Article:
Do flat owners need landlord liability insurance?

In the UK, two million people rent out homes to tenants, reports Hence, there can be much scope for mishaps to arise if landlords do not properly insure these homes. You might not have even realised that you should insure the home you are letting out if you don’t live there; however, especially if you own a flat, insurance can be risky to overlook.

How landlord insurance can provide a financial cushion

Though someone else might be living in that flat which may contain few items even belonging to you, this does not strictly take away from the wisdom of opting for landlord liability insurance. After all, the flat is still technically yours; in this situation, the flat’s owner and its resident are two different people. Therefore, the responsibility falls on you to take out insurance for the flat.

Landlord liability insurance is not legally compulsory for landlords. It can, however, prove very useful in practice, as you can simply never be certain when a financially costly disaster could strike. For instance, if there is a burst pipe or fire in the flat, you – rather than the tenant – would likely need to pay for the damage to be repaired. A burst pipe could require thousands of pounds to repair, while the damage could be especially serious if fire engulfs the pad.

Home sweet home insurance? Not quite…

You might initially consider taking out a standard home insurance policy for that flat. However, landlord liability insurance is actually its own form of insurance for which traditional home insurance would be no substitute. This is because, as far as insurers are concerned, someone else living in your flat can pose very different risks to you living there instead. Insurers may hike up premiums if, for example, two partying young students reside there instead of an elderly professional couple.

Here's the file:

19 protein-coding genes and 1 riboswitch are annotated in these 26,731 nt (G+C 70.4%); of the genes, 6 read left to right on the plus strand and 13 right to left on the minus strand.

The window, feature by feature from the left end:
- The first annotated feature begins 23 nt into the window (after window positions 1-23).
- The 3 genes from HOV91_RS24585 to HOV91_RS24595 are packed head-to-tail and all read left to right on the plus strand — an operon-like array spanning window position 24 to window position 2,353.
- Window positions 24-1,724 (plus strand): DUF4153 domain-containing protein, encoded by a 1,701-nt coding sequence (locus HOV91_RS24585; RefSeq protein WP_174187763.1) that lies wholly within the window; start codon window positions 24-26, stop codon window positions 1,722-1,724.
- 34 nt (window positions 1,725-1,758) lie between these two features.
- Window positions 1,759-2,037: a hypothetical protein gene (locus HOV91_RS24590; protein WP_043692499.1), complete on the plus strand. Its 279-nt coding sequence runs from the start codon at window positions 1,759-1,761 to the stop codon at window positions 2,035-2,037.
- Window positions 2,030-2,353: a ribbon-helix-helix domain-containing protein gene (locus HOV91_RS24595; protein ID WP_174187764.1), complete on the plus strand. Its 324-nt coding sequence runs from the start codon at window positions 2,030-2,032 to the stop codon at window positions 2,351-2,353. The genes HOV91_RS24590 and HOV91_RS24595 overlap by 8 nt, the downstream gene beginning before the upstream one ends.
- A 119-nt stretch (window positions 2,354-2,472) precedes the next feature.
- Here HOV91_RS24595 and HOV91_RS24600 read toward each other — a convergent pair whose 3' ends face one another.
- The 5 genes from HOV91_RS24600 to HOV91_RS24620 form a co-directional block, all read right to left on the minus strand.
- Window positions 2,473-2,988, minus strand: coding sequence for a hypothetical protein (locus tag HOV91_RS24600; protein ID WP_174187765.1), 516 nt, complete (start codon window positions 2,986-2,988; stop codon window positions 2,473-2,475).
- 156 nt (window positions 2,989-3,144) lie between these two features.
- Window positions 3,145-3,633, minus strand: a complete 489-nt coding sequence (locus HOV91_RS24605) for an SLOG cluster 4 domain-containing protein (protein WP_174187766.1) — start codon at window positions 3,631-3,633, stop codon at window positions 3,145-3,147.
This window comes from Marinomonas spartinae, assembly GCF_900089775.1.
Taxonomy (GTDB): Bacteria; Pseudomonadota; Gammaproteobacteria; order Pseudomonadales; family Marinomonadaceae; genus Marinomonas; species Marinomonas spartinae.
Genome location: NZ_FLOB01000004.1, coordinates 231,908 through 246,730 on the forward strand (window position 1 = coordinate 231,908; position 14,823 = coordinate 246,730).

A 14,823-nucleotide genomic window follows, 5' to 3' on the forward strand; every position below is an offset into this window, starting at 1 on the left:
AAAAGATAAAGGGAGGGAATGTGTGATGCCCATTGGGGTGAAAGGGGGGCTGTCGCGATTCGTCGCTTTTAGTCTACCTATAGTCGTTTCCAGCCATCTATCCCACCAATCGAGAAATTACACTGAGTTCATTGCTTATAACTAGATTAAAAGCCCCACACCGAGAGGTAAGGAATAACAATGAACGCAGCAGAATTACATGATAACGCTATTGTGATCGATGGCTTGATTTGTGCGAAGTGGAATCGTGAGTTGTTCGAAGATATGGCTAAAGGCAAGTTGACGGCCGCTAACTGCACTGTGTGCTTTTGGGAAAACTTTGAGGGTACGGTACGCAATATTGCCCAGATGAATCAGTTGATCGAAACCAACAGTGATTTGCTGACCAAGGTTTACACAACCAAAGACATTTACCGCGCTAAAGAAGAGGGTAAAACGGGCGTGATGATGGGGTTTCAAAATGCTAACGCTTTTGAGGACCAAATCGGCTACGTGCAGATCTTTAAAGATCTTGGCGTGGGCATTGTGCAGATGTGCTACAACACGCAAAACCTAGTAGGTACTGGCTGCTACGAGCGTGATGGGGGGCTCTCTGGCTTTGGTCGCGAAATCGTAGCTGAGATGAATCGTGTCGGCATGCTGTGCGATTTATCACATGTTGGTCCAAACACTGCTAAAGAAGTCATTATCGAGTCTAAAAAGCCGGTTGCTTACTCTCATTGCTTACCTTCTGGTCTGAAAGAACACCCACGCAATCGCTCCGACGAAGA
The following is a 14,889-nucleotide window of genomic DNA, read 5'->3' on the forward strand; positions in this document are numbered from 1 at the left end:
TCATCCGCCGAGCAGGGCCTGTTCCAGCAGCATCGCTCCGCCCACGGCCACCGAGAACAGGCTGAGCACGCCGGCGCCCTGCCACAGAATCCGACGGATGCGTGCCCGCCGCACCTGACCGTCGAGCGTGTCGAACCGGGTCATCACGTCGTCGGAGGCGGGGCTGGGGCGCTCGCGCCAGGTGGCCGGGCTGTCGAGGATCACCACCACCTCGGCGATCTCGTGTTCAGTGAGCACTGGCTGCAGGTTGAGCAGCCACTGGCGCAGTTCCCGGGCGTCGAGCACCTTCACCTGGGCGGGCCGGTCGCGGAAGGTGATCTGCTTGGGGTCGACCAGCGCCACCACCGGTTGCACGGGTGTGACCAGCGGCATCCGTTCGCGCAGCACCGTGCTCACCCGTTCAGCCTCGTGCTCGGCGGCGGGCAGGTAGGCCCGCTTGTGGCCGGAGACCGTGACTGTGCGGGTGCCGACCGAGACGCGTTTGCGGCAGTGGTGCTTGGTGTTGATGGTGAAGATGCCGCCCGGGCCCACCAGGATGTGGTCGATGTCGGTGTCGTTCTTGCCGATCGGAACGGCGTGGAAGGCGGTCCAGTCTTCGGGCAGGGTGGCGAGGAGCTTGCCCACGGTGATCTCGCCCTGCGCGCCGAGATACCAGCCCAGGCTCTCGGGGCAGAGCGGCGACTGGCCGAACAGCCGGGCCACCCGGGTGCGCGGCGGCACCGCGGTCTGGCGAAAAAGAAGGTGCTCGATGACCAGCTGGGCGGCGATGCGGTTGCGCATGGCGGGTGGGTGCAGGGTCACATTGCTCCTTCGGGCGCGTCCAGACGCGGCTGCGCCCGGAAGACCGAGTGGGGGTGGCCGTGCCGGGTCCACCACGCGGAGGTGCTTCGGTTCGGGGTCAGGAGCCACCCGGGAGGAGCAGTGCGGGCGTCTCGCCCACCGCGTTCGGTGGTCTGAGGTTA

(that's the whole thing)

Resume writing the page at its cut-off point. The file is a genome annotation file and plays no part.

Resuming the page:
Are there special implications for flat insurance?

If it is specifically a flat for which you seek insurance, you may need block of flats insurance, as This is calls it. However, it would be the freeholder of the block of flats who needs to sort this – and that person might not necessarily be you, who may hold just a leasehold property in that block.

In this situation, you could rent out the flat and learn that the freeholder has buildings insurance which ought to cover you should, for example, a washing machine leak and ruin both the floor and the below flat’s ceiling. However, it isn’t a foregone conclusion that this freeholder will hold comprehensive buildings insurance, so don’t forget to double-check.

Insurance can be customised to meet various needs

In the situation described above, you could still take out landlord liability insurance but cover yourself just for loss of rent should the flat become uninhabitable due to damage. If the flat is furnished, you could also add contents cover to the policy. You can easily receive a quote for such tailored landlord liability insurance from the broker Be Wiser Business Insurance.